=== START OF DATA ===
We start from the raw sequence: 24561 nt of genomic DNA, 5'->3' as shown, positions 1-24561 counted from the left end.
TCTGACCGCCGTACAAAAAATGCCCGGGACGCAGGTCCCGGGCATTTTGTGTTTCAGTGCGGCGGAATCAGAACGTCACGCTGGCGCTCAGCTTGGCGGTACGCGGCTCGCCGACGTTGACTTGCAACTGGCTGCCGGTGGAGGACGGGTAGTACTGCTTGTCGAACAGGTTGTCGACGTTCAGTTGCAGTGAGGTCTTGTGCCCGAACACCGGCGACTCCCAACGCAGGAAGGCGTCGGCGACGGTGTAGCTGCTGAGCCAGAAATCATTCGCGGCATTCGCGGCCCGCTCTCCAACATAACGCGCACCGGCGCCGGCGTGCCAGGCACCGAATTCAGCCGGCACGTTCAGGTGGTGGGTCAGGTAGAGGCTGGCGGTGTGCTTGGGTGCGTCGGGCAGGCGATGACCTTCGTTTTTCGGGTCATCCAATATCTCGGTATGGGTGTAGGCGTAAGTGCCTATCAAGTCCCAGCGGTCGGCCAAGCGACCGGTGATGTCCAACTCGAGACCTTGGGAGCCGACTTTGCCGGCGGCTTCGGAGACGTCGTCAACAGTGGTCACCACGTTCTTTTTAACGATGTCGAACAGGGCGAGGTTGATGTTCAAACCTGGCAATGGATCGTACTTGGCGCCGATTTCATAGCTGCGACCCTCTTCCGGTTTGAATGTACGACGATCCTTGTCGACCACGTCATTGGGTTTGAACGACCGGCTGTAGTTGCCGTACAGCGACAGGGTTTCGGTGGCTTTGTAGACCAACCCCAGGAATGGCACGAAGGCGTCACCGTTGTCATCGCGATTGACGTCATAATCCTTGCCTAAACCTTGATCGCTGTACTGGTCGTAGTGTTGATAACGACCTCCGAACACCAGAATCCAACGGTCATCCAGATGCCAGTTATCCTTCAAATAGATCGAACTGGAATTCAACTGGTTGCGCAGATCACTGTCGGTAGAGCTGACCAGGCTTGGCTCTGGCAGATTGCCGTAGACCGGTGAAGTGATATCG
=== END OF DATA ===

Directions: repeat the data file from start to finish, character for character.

We start from the raw sequence: 24561 nt of genomic DNA, 5'->3' as shown, positions 1-24561 counted from the left end.
TCTGACCGCCGTACAAAAAATGCCCGGGACGCAGGTCCCGGGCATTTTGTGTTTCAGTGCGGCGGAATCAGAACGTCACGCTGGCGCTCAGCTTGGCGGTACGCGGCTCGCCGACGTTGACTTGCAACTGGCTGCCGGTGGAGGACGGGTAGTACTGCTTGTCGAACAGGTTGTCGACGTTCAGTTGCAGTGAGGTCTTGTGCCCGAACACCGGCGACTCCCAACGCAGGAAGGCGTCGGCGACGGTGTAGCTGCTGAGCCAGAAATCATTCGCGGCATTCGCGGCCCGCTCTCCAACATAACGCGCACCGGCGCCGGCGTGCCAGGCACCGAATTCAGCCGGCACGTTCAGGTGGTGGGTCAGGTAGAGGCTGGCGGTGTGCTTGGGTGCGTCGGGCAGGCGATGACCTTCGTTTTTCGGGTCATCCAATATCTCGGTATGGGTGTAGGCGTAAGTGCCTATCAAGTCCCAGCGGTCGGCCAAGCGACCGGTGATGTCCAACTCGAGACCTTGGGAGCCGACTTTGCCGGCGGCTTCGGAGACGTCGTCAACAGTGGTCACCACGTTCTTTTTAACGATGTCGAACAGGGCGAGGTTGATGTTCAAACCTGGCAATGGATCGTACTTGGCGCCGATTTCATAGCTGCGACCCTCTTCCGGTTTGAATGTACGACGATCCTTGTCGACCACGTCATTGGGTTTGAACGACCGGCTGTAGTTGCCGTACAGCGACAGGGTTTCGGTGGCTTTGTAGACCAACCCCAGGAATGGCACGAAGGCGTCACCGTTGTCATCGCGATTGACGTCATAATCCTTGCCTAAACCTTGATCGCTGTACTGGTCGTAGTGTTGATAACGACCTCCGAACACCAGAATCCAACGGTCATCCAGATGCCAGTTATCCTTCAAATAGATCGAACTGGAATTCAACTGGTTGCGCAGATCACTGTCGGTAGAGCTGACCAGGCTTGGCTCTGGCAGATTGCCGTAGACCGGTGAAGTGATATCG